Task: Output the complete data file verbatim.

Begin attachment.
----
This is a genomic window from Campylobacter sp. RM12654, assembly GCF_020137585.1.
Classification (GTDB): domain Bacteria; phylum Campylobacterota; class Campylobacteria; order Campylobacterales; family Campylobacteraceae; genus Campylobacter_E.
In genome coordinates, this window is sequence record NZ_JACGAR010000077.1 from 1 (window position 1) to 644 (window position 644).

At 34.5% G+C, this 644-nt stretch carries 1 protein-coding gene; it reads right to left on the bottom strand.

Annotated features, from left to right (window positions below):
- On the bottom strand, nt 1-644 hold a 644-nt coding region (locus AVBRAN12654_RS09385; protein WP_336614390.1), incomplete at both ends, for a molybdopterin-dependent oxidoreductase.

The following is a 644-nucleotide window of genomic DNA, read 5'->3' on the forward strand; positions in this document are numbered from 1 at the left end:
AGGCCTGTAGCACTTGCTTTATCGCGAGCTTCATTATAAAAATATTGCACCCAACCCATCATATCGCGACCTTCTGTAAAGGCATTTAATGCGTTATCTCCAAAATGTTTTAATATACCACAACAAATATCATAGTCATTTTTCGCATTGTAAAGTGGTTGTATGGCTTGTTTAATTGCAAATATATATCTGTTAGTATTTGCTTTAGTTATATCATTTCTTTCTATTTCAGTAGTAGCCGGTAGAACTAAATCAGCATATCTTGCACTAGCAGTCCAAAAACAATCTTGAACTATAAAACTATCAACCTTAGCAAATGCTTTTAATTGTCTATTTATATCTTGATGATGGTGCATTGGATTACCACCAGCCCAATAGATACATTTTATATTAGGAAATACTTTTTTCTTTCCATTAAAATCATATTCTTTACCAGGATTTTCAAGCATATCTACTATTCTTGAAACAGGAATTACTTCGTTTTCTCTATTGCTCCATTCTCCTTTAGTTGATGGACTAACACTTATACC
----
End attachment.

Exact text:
This is a genomic window from Campylobacter sp. RM12654, assembly GCF_020137585.1.
Classification (GTDB): domain Bacteria; phylum Campylobacterota; class Campylobacteria; order Campylobacterales; family Campylobacteraceae; genus Campylobacter_E.
In genome coordinates, this window is sequence record NZ_JACGAR010000077.1 from 1 (window position 1) to 644 (window position 644).

At 34.5% G+C, this 644-nt stretch carries 1 protein-coding gene; it reads right to left on the bottom strand.

Annotated features, from left to right (window positions below):
- On the bottom strand, nt 1-644 hold a 644-nt coding region (locus AVBRAN12654_RS09385; protein WP_336614390.1), incomplete at both ends, for a molybdopterin-dependent oxidoreductase.

The following is a 644-nucleotide window of genomic DNA, read 5'->3' on the forward strand; positions in this document are numbered from 1 at the left end:
AGGCCTGTAGCACTTGCTTTATCGCGAGCTTCATTATAAAAATATTGCACCCAACCCATCATATCGCGACCTTCTGTAAAGGCATTTAATGCGTTATCTCCAAAATGTTTTAATATACCACAACAAATATCATAGTCATTTTTCGCATTGTAAAGTGGTTGTATGGCTTGTTTAATTGCAAATATATATCTGTTAGTATTTGCTTTAGTTATATCATTTCTTTCTATTTCAGTAGTAGCCGGTAGAACTAAATCAGCATATCTTGCACTAGCAGTCCAAAAACAATCTTGAACTATAAAACTATCAACCTTAGCAAATGCTTTTAATTGTCTATTTATATCTTGATGATGGTGCATTGGATTACCACCAGCCCAATAGATACATTTTATATTAGGAAATACTTTTTTCTTTCCATTAAAATCATATTCTTTACCAGGATTTTCAAGCATATCTACTATTCTTGAAACAGGAATTACTTCGTTTTCTCTATTGCTCCATTCTCCTTTAGTTGATGGACTAACACTTATACC